More… like the minuscule lot number and expiration date on unit-dose tablets, magnifying glass stuff and we have to record it on the script, like trying to see in when in a hurry, especially for the old folks with the tri-focals. Or, the company that packages their thirty day supplies in unit of use blue plastic boxes, and cover the tablets with plastic and think metal so tough that cannot open the dose without smashing the tablet, or something. LIke who are the jokers that come up with that packaging anyway? Some low-paying chemist that produces low-grade plastics?
Jade

Comment by chris

August 17, 2009 @ 5:22 am

My biggest one with regard labelling is eye drops bottles, this piddling little things with all the product information that you have to avoid covering up. I think the worst is xalatan eye drops, not only is it a tiny mishapen bottle, but its also a fridge line, so the labels dont stick to it at the best of times.

We recently switched label manufacturers as well, great that they stick better than the old ones, but if you have a RTS or a near miss error, you have to take the top layer of laminate off the box just to remove the label, its that sticky.

Comment by Dr. Grumpy

August 17, 2009 @ 5:44 am

Novartis gives me these sample bottles for Comtan and Stalevo that are damn near impossible to open, especially for a Parkinson’s patient.

If they send similar stock bottles to you, I sympathize.

Comment by Karen H

August 17, 2009 @ 3:56 pm

I SO agree with you! Lipitor is another ‘favorite’, that single file release of pills or jammed up with the dessicant… like we don’t have enough to irritate and drive us crazy!!!

Comment by rxkerber

August 17, 2009 @ 9:36 pm

speaking of oragami…what about the ssd cream 50g jar. I can’t get a label on there to save my life. I end up putting it in a baggie and sticking the label on the baggie. At least we have small stickers on our labels we can stick on the jar, but it doesn’t have complete information. At least the sig will be on the jar.

Comment by Shalom (R.Ph)

August 18, 2009 @ 11:46 am

RxKerber: I was just thinking about the SSD. As it happens, all the important stuff (pharmacy info, date, RX number, sig etc.) is on the top half of our labels; the bottom half is only the drug name, use-by date, manufacturer, quantity, and number of refills. The first four of those five items are already printed on the jar by the manufacturer, so I just snip off the bottom half of our label and stick it on the jar such that I leave those data visible. If there are any refills (unusual on SSD) I can pencil them in.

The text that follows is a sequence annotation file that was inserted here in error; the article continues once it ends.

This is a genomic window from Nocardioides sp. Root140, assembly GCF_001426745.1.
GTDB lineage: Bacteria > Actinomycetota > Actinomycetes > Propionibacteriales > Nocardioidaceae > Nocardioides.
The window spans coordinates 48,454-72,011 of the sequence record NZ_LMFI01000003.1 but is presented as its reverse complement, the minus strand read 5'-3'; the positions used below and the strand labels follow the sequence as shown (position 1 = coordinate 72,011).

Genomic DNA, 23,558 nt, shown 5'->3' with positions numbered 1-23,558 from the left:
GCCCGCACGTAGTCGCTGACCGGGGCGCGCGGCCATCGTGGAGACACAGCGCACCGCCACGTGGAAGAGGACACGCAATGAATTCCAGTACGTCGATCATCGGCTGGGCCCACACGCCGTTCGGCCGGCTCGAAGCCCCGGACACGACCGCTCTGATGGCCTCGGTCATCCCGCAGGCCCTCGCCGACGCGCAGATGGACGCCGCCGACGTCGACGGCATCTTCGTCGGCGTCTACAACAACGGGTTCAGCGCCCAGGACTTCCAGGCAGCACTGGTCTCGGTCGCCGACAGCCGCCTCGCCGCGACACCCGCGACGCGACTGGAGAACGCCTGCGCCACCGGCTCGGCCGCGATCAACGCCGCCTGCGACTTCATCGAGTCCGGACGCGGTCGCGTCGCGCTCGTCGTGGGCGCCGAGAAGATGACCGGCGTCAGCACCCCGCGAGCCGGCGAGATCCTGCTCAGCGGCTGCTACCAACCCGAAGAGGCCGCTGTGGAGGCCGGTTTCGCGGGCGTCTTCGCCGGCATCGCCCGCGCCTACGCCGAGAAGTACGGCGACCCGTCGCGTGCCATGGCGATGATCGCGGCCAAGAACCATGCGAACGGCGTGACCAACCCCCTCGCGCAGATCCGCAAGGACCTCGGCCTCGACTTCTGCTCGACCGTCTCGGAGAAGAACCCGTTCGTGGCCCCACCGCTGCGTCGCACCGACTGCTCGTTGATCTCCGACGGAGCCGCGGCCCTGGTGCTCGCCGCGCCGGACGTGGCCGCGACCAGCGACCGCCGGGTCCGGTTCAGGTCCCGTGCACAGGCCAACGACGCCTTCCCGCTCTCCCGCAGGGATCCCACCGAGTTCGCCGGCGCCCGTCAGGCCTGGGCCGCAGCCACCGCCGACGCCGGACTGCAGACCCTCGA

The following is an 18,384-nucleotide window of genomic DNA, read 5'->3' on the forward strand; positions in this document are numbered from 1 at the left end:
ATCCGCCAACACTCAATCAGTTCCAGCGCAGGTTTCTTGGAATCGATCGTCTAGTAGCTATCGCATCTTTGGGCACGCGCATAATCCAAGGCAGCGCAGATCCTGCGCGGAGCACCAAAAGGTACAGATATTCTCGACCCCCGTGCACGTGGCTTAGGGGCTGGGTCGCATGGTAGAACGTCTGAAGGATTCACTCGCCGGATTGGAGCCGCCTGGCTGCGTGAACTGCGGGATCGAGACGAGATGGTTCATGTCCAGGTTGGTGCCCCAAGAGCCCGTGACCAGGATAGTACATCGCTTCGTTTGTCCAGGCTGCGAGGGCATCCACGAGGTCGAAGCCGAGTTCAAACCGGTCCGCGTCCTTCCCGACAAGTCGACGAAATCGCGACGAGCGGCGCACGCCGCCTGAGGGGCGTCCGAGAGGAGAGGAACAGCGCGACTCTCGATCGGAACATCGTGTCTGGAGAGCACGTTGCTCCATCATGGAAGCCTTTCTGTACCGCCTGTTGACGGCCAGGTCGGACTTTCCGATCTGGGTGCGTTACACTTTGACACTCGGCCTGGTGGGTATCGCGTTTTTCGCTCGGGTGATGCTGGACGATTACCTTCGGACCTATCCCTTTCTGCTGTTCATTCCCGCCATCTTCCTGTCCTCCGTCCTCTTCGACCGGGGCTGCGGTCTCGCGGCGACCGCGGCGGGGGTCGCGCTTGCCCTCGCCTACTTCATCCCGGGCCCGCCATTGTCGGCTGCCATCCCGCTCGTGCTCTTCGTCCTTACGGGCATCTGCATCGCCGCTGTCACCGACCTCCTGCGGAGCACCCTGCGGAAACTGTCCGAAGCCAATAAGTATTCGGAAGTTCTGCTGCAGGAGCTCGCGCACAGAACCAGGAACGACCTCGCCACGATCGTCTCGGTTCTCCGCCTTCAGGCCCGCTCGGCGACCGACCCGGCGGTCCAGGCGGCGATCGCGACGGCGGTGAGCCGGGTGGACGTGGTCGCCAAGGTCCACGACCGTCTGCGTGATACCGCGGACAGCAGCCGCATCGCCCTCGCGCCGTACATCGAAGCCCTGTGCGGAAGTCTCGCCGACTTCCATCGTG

While on the topic of moronic packaging, anybody remember the original packaging for Glucophage? You had to break off a tab, peel off a strip, twist the lid so the arrows lined up, and break your fingernails trying to pry off the lid. It’s almost like they couldn’t decide which childproofing feature they wanted, so they used all of them together. Those darn things were adult-proof. I used to keep a long nose pliers on the counter to deal with them, and I’ve seen techs smash the bottle on the edge of the counter like they were opening a can of Krylon. I heard that the FDA got so many complaints about those that they made the company change it.

You already mentioned the UOU packaging in tiny bottles that you couldn’t put a postage stamp on, let alone a label… what about the other extreme. Why do they put child proof lids on a stock bottle that has 1000 tablets in it? I don’t see any little kids working back here.

Regarding eye drops, I usually leave them in the box they came in and label that. With Xalatan, which comes in a 3-pak, I’ll stick it in a vial and label the vial. Yes, NY State Law states the label must be on the “immediate container”, but we were told unofficially that if you dispense it in a vial with a small sticker with the Rx number on the actual dropper, it’s good enough.

Oh, you know what those narrow neck bottles are good for? Blow across the opening, they make a nice tone. I always wanted to get 15 or 20 of those, tune them by filling them with wax to different levels, and make a Pan flute…

Comment by Shalom (R.Ph)

August 18, 2009 @ 11:56 am

I just noticed someone else who had a problem with the way things were packaged; he complained at Merck, and they changed it.

http://iwanttobeapharmacist.blogspot.com/2009/08/i-helped-redesign-vytorin-bottles.html

Comment by t3

August 27, 2009 @ 10:56 am

This is all why I get on the other tech’s cases to not label stock bottles if at all possible. It makes RTS easier and ensures the pharmacist can see everything they need to see.

I also don’t like labeling stock bottles because I’ve had two or three recalls due to something funky in the bottle, miscounts from the manufac, or techs not checking to make sure the bottle hasn’t been used and is just an unmarked open bottle.